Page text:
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Science says everlasting love is a myth

Love isn't what we think it is, one researcher says—but it might be better.

By Kristin Wong Jan 29, 2013 5:28PM

If you have fairy tale expectations, you may want to proceed with caution.

This week, the Atlantic posted a piece on Barbara Fredrickson's new book, Love 2.0: How Our Supreme Emotion Affects Everything We Feel, Think, Do, and Become. In her book, Fredrickson describes a new concept of love that is dramatically different from our traditional definition. Instead of an everlasting, always-present emotion, Fredrickson says that love is a "micro-moment of positivity romance."

Fredrickson explains that love is simply a rush of positive emotions one feels in a certain instance. This rush can happen with anyone, even a stranger on the street, the article points out.

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The Heart Beat spoke with Fredrickson about this new view of love. Specifically, we were curious how it fit in with marriage, science and soul mates.

"People have strong personal beliefs about love and may mistakenly think that I am asking them to trade in their own cherished view of love in favor of this new definition," Fredrickson told The Heart Beat. " A concept as rich as love, however, can be approached and understood from many different angles…"

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Fredrickson's definition of love is more universal. It's less about romance and more about compassion. It's what's at the heart of 'Love Makes the World Go 'Round.'

"I wrote the book because the scientific evidence has convinced me that how we think about love matters," Fredrickson continues.

The vagus nerve is one of three biological factors responsible for the feeling of love. Scientists believed a person's capacity to love—their vagal tone—was stable; it wasn't something that could increase, they thought. But Fredrickson debunked that notion in a 2010 study.

Fredrickson asked participants to practice a Buddhist "loving-kindness meditation."  Subjects cultivated feelings of love and peace toward another human being. After the meditation, Fredrickson measured the participants' vagal tone and found that there was a significant increase. Her findings were so substantial that she was asked to present them to the Dalai Lama.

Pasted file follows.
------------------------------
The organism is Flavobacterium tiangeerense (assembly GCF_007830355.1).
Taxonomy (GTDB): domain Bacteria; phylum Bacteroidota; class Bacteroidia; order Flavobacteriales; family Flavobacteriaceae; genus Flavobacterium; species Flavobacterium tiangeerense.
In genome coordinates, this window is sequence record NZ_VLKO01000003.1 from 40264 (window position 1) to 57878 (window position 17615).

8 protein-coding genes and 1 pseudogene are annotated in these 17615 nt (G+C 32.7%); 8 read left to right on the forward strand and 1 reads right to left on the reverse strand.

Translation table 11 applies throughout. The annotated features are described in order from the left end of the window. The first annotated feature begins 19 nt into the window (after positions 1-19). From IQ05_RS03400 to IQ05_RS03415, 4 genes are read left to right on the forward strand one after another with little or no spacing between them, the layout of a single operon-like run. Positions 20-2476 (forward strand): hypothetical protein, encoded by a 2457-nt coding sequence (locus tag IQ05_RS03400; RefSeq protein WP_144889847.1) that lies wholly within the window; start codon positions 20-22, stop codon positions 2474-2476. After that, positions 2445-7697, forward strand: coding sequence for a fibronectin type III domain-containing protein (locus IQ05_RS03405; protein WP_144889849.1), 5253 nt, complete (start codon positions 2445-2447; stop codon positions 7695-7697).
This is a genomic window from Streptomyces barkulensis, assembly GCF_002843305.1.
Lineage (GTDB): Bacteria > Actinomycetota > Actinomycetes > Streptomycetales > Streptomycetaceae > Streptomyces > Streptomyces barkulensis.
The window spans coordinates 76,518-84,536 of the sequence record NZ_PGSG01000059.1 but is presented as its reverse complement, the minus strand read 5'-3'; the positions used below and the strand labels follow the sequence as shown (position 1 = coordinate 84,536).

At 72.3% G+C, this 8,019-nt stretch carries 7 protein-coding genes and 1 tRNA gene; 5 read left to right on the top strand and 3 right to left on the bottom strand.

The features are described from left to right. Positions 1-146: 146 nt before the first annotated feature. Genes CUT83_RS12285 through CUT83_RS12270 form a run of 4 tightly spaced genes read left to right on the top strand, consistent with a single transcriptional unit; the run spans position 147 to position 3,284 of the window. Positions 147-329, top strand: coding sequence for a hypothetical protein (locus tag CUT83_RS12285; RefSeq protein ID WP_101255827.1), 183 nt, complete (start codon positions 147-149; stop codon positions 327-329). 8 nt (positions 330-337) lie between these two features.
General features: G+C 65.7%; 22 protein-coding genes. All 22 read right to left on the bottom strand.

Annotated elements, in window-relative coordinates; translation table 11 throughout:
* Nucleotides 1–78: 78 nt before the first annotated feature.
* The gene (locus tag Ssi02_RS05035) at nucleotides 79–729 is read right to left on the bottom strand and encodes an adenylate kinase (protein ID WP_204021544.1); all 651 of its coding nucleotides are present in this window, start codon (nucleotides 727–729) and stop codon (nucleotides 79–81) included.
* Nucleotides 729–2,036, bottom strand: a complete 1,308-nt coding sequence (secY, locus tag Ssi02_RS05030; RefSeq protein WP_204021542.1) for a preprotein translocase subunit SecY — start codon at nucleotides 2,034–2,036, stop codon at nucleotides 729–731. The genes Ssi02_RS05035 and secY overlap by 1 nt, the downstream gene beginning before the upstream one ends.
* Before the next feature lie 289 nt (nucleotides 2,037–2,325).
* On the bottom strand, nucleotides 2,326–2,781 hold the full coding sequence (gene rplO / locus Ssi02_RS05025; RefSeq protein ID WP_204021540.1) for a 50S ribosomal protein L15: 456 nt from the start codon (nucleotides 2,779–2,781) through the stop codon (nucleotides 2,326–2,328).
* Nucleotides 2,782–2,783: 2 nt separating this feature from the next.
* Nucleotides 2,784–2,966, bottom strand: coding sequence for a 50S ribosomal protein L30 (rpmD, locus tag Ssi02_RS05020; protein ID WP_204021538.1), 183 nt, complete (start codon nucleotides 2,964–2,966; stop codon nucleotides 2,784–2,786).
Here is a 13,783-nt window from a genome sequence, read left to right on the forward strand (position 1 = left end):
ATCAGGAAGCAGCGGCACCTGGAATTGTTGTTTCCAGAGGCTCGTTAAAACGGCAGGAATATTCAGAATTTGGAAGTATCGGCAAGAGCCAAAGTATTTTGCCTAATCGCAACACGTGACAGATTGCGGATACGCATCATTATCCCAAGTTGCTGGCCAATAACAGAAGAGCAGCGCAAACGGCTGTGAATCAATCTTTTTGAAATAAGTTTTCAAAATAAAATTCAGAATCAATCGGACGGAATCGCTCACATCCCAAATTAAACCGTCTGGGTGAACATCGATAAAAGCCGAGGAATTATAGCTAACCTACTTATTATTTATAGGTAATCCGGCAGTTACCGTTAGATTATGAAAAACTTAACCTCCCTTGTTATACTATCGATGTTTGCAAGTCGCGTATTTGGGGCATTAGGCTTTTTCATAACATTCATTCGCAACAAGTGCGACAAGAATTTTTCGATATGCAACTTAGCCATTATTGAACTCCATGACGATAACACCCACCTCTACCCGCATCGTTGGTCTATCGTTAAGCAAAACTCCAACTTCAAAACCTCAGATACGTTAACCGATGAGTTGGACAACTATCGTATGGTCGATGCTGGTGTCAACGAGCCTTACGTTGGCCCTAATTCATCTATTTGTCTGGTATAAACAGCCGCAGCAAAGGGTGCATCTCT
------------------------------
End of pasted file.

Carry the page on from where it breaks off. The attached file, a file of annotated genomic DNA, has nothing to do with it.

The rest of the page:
So if love isn't some star-crossed, meant-to-be force and instead a series of controllable biological functions, what does this mean for the concept of soul mates?

"I have no quarrel with the idea of 'soul mates,'" Fredrickson said. "A soul mate, according to this new perspective, is someone who deeply understands your inner-workings and uses this privileged knowledge thoughtfully, for your benefit, to create frequent moments of connection, or what I call 'positivity resonance.'"

Her theory also doesn't discount marriage:

"I see marriage as a commitment ceremony, a pledge to be loyal to one another to the end. Such commitments create foundations of safety and trust that support more frequent experiences of positivity resonance, which over time help each partner become their best."

Overall, Fredrickson's theory may be an improved view of love. Her angle expands the definition to include the compassion and warmth we're able to feel for those around us.

"It offers new lenses through which to view your every interaction with others and can help you see those interactions as precious opportunities to nourish health, both your own and that of others, and to unlock collective capacity. Love becomes a forever-renewable resource, if you know how to tap into it."

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Photo: Dimitri Vervitsiotis/Getty Images

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